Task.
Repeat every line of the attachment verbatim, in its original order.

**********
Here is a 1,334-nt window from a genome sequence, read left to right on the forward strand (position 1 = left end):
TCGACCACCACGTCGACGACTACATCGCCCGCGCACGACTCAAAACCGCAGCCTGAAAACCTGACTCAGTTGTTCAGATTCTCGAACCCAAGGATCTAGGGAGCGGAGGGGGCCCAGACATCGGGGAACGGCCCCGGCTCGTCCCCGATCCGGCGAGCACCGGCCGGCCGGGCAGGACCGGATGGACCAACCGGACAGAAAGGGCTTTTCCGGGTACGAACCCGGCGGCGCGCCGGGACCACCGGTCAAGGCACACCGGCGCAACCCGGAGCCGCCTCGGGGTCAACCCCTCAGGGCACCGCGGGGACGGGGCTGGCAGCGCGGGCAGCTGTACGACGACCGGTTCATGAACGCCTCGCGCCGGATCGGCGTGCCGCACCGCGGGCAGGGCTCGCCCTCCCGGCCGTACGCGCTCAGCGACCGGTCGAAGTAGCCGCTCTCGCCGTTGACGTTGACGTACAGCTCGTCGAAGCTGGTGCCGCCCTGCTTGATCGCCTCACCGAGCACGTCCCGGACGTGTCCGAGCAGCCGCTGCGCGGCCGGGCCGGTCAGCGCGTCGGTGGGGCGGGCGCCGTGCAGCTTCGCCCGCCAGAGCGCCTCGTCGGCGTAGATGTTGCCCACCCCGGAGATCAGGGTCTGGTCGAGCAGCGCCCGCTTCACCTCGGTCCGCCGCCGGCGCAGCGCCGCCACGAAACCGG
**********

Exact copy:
Here is a 1,334-nt window from a genome sequence, read left to right on the forward strand (position 1 = left end):
TCGACCACCACGTCGACGACTACATCGCCCGCGCACGACTCAAAACCGCAGCCTGAAAACCTGACTCAGTTGTTCAGATTCTCGAACCCAAGGATCTAGGGAGCGGAGGGGGCCCAGACATCGGGGAACGGCCCCGGCTCGTCCCCGATCCGGCGAGCACCGGCCGGCCGGGCAGGACCGGATGGACCAACCGGACAGAAAGGGCTTTTCCGGGTACGAACCCGGCGGCGCGCCGGGACCACCGGTCAAGGCACACCGGCGCAACCCGGAGCCGCCTCGGGGTCAACCCCTCAGGGCACCGCGGGGACGGGGCTGGCAGCGCGGGCAGCTGTACGACGACCGGTTCATGAACGCCTCGCGCCGGATCGGCGTGCCGCACCGCGGGCAGGGCTCGCCCTCCCGGCCGTACGCGCTCAGCGACCGGTCGAAGTAGCCGCTCTCGCCGTTGACGTTGACGTACAGCTCGTCGAAGCTGGTGCCGCCCTGCTTGATCGCCTCACCGAGCACGTCCCGGACGTGTCCGAGCAGCCGCTGCGCGGCCGGGCCGGTCAGCGCGTCGGTGGGGCGGGCGCCGTGCAGCTTCGCCCGCCAGAGCGCCTCGTCGGCGTAGATGTTGCCCACCCCGGAGATCAGGGTCTGGTCGAGCAGCGCCCGCTTCACCTCGGTCCGCCGCCGGCGCAGCGCCGCCACGAAACCGG